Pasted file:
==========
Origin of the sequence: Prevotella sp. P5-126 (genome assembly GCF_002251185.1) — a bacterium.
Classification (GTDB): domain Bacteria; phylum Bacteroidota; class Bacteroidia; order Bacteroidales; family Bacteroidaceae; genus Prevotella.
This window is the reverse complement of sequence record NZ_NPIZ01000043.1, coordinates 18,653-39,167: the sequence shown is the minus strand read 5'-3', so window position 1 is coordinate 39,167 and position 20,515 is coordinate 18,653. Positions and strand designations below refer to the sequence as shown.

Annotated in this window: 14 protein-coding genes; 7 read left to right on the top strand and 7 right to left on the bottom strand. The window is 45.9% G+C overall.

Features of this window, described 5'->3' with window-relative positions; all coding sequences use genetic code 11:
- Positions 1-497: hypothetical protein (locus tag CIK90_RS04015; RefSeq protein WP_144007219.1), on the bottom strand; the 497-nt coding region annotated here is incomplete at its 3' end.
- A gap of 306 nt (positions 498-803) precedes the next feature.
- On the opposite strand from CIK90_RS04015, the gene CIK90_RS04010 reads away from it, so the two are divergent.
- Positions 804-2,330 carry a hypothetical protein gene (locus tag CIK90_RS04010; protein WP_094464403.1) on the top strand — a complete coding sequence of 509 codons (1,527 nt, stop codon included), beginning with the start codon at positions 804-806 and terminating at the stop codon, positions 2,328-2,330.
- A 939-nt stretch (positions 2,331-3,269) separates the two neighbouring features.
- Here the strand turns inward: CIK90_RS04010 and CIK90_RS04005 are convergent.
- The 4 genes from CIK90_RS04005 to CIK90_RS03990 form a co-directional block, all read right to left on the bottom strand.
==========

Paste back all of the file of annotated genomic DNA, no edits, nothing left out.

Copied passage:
Origin of the sequence: Prevotella sp. P5-126 (genome assembly GCF_002251185.1) — a bacterium.
Classification (GTDB): domain Bacteria; phylum Bacteroidota; class Bacteroidia; order Bacteroidales; family Bacteroidaceae; genus Prevotella.
This window is the reverse complement of sequence record NZ_NPIZ01000043.1, coordinates 18,653-39,167: the sequence shown is the minus strand read 5'-3', so window position 1 is coordinate 39,167 and position 20,515 is coordinate 18,653. Positions and strand designations below refer to the sequence as shown.

Annotated in this window: 14 protein-coding genes; 7 read left to right on the top strand and 7 right to left on the bottom strand. The window is 45.9% G+C overall.

Features of this window, described 5'->3' with window-relative positions; all coding sequences use genetic code 11:
- Positions 1-497: hypothetical protein (locus tag CIK90_RS04015; RefSeq protein WP_144007219.1), on the bottom strand; the 497-nt coding region annotated here is incomplete at its 3' end.
- A gap of 306 nt (positions 498-803) precedes the next feature.
- On the opposite strand from CIK90_RS04015, the gene CIK90_RS04010 reads away from it, so the two are divergent.
- Positions 804-2,330 carry a hypothetical protein gene (locus tag CIK90_RS04010; protein WP_094464403.1) on the top strand — a complete coding sequence of 509 codons (1,527 nt, stop codon included), beginning with the start codon at positions 804-806 and terminating at the stop codon, positions 2,328-2,330.
- A 939-nt stretch (positions 2,331-3,269) separates the two neighbouring features.
- Here the strand turns inward: CIK90_RS04010 and CIK90_RS04005 are convergent.
- The 4 genes from CIK90_RS04005 to CIK90_RS03990 form a co-directional block, all read right to left on the bottom strand.